“Read this unless you’re allergic to laughing.”
“If you’re wondering if there is a real man behind the quotes on Twitter, the answer is a definite and laugh-out-loud yes.”
—Christian Lander, New York Times bestselling author of Stuff White People Like
Tuesdays with Morrie meets F My Life in this hilarious book about a son’s relationship with his foul-mouthed father by the 29-year-old comedy writer who created the massively popular Twitter feed of the same name.
But terrible ideas are what Jenny does best.
As Jenny says:
"Some people might think that being 'furiously happy' is just an excuse to be stupid and irresponsible and invite a herd of kangaroos over to your house without telling your husband first because you suspect he would say no since he's never particularly liked kangaroos. And that would be ridiculous because no one would invite a herd of kangaroos into their house. Two is the limit. I speak from personal experience. My husband says that none is the new limit. I say he should have been clearer about that before I rented all those kangaroos.
"Most of my favorite people are dangerously fucked-up but you'd never guess because we've learned to bare it so honestly that it becomes the new normal. Like John Hughes wrote in The Breakfast Club, 'We're all pretty bizarre. Some of us are just better at hiding it.' Except go back and cross out the word 'hiding.'"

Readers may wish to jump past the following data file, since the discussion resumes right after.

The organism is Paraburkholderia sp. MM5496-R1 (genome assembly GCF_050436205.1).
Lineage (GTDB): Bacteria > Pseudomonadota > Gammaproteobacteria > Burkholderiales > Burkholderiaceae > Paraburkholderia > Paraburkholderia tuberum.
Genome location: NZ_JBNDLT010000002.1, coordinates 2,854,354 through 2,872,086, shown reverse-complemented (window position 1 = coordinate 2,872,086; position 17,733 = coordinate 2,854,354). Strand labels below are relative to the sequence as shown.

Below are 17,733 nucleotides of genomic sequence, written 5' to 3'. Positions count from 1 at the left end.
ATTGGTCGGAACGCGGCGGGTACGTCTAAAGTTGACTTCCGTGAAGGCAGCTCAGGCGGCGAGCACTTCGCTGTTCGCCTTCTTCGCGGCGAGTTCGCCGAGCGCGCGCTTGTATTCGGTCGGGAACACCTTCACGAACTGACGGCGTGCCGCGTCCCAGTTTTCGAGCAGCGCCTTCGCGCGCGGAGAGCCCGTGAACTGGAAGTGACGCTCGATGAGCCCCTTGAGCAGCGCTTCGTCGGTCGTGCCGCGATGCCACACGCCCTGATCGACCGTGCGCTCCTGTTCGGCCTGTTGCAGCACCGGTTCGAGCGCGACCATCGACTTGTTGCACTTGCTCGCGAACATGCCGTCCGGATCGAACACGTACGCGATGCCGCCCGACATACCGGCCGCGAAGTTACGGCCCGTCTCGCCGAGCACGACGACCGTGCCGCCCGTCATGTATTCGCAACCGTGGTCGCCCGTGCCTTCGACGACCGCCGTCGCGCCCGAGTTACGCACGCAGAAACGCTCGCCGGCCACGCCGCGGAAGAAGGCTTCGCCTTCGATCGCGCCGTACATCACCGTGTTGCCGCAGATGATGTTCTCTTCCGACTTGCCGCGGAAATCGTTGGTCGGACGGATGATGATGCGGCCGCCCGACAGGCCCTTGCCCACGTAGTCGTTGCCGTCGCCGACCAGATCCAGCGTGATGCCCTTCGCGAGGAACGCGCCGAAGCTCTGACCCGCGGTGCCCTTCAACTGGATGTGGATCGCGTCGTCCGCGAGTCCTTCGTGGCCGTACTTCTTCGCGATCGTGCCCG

Furiously Happy is about "taking those moments when things are fine and making them amazing, because those moments are what make us who we are, and they're the same moments we take into battle with us when our brains declare war on our very existence. It's the difference between "surviving life" and "living life". It's the difference between "taking a shower" and "teaching your monkey butler how to shampoo your hair." It's the difference between being "sane" and being "furiously happy."
Lawson is beloved around the world for her inimitable humor and honesty, and in Furiously Happy, she is at her snort-inducing funniest. This is a book about embracing everything that makes us who we are - the beautiful and the flawed - and then using it to find joy in fantastic and outrageous ways. Because as Jenny's mom says, "Maybe 'crazy' isn't so bad after all." Sometimes crazy is just right.
“Shira’s work offers us a reflection of democratic practice in the classroom through the teaching of critical reading, persuasive writing, and deliberation. In Teaching Civic Literacy Projects,Shira invites us all to contemplate the depth of the democratic project and the possibility that schools can help uphold our democratic ideals.”
—From the Foreword by Celia Oyler, professor, Teachers College, Columbia University.
“This book is a gem! Shira Epstein has provided invaluable assistance for teachers interested in engaging their students in the political and civic spheres in ways that build crucial literacy skills. The combination of a powerful framework and rich and detailed case studies provides readers with a clear vision and helpful, specific guidance for creating robust civic learning experiences for young people.”
—Diana Hess, senior vice-president, Spencer Foundation and professor, University of Wisconsin–Madison
“Excellent civic education means encouraging young people to identify and define problems and take action. That is challenging in our era of political polarization and narrow definitions of education. Shira Eve Epstein provides the best practical guide for teachers who want their students to confront social problems.”
—Peter Levine, Lincoln Filene Professor of Citizenship & Public Affairs, Tufts University